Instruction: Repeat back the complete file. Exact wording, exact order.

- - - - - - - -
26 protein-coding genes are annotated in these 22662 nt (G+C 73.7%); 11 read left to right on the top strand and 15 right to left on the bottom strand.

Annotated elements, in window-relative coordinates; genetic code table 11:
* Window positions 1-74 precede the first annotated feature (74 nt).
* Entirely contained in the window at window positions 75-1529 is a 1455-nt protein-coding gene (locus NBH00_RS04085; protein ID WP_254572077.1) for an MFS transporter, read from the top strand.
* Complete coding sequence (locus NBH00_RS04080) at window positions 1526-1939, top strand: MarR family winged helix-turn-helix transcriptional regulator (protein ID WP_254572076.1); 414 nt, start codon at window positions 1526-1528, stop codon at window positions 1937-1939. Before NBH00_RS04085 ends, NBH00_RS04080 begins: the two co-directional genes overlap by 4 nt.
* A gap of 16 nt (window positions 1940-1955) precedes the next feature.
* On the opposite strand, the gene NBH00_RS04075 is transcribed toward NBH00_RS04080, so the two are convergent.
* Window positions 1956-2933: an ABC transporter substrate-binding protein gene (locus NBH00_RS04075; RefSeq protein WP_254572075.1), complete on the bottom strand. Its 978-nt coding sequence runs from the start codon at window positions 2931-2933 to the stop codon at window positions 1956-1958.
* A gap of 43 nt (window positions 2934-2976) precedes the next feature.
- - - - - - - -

26 protein-coding genes are annotated in these 22662 nt (G+C 73.7%); 11 read left to right on the top strand and 15 right to left on the bottom strand.

Annotated elements, in window-relative coordinates; genetic code table 11:
* Window positions 1-74 precede the first annotated feature (74 nt).
* Entirely contained in the window at window positions 75-1529 is a 1455-nt protein-coding gene (locus NBH00_RS04085; protein ID WP_254572077.1) for an MFS transporter, read from the top strand.
* Complete coding sequence (locus NBH00_RS04080) at window positions 1526-1939, top strand: MarR family winged helix-turn-helix transcriptional regulator (protein ID WP_254572076.1); 414 nt, start codon at window positions 1526-1528, stop codon at window positions 1937-1939. Before NBH00_RS04085 ends, NBH00_RS04080 begins: the two co-directional genes overlap by 4 nt.
* A gap of 16 nt (window positions 1940-1955) precedes the next feature.
* On the opposite strand, the gene NBH00_RS04075 is transcribed toward NBH00_RS04080, so the two are convergent.
* Window positions 1956-2933: an ABC transporter substrate-binding protein gene (locus NBH00_RS04075; RefSeq protein WP_254572075.1), complete on the bottom strand. Its 978-nt coding sequence runs from the start codon at window positions 2931-2933 to the stop codon at window positions 1956-1958.
* A gap of 43 nt (window positions 2934-2976) precedes the next feature.